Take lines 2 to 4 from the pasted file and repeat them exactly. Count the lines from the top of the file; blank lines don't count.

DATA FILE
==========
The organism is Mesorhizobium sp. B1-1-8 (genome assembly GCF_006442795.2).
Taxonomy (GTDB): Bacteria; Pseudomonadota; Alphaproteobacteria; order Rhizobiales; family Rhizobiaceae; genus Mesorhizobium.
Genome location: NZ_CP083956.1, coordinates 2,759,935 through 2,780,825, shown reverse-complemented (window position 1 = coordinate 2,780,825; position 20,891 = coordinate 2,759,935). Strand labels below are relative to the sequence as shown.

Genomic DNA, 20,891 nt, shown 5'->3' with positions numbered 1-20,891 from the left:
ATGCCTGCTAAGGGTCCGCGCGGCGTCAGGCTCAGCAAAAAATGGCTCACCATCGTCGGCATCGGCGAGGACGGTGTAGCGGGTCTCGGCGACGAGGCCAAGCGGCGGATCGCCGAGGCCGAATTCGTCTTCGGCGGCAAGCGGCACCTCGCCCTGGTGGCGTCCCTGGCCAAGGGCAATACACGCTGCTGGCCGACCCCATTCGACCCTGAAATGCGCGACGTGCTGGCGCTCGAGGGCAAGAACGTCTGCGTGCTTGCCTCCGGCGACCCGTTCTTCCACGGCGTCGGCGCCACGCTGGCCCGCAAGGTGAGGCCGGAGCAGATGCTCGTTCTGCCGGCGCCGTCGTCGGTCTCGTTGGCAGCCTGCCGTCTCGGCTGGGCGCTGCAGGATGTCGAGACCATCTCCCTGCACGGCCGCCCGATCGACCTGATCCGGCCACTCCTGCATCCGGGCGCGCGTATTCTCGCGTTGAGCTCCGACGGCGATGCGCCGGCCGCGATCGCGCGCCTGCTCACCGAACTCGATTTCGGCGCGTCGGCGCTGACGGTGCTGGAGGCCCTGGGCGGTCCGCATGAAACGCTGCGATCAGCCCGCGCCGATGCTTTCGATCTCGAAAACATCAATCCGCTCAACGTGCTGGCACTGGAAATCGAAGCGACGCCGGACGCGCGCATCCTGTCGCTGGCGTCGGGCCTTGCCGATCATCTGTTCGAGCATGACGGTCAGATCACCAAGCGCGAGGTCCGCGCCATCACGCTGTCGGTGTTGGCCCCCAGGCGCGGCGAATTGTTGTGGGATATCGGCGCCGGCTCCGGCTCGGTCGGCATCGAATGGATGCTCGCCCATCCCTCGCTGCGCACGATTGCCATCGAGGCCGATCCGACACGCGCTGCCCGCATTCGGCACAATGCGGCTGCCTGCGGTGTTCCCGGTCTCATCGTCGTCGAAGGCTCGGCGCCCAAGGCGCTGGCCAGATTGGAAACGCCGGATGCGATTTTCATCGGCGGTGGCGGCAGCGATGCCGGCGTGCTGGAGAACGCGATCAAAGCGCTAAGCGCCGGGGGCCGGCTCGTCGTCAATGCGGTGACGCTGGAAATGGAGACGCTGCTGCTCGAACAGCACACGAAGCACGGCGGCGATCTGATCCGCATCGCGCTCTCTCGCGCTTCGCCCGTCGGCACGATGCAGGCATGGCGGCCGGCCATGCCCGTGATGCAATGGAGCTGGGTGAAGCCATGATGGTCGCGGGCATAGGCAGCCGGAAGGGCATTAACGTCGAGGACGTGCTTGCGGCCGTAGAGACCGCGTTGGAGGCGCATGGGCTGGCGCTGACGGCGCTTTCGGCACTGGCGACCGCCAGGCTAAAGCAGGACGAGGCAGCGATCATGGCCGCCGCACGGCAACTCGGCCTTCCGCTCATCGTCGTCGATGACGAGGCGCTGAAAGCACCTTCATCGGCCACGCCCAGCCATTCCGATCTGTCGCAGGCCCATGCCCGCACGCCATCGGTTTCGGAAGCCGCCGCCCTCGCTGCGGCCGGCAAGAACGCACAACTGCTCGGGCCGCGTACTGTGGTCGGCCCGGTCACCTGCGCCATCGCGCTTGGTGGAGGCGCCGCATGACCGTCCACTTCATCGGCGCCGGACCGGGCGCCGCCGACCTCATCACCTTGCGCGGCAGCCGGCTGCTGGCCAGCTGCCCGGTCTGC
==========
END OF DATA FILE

Taxonomy (GTDB): Bacteria; Pseudomonadota; Alphaproteobacteria; order Rhizobiales; family Rhizobiaceae; genus Mesorhizobium.
Genome location: NZ_CP083956.1, coordinates 2,759,935 through 2,780,825, shown reverse-complemented (window position 1 = coordinate 2,780,825; position 20,891 = coordinate 2,759,935). Strand labels below are relative to the sequence as shown.

Genomic DNA, 20,891 nt, shown 5'->3' with positions numbered 1-20,891 from the left: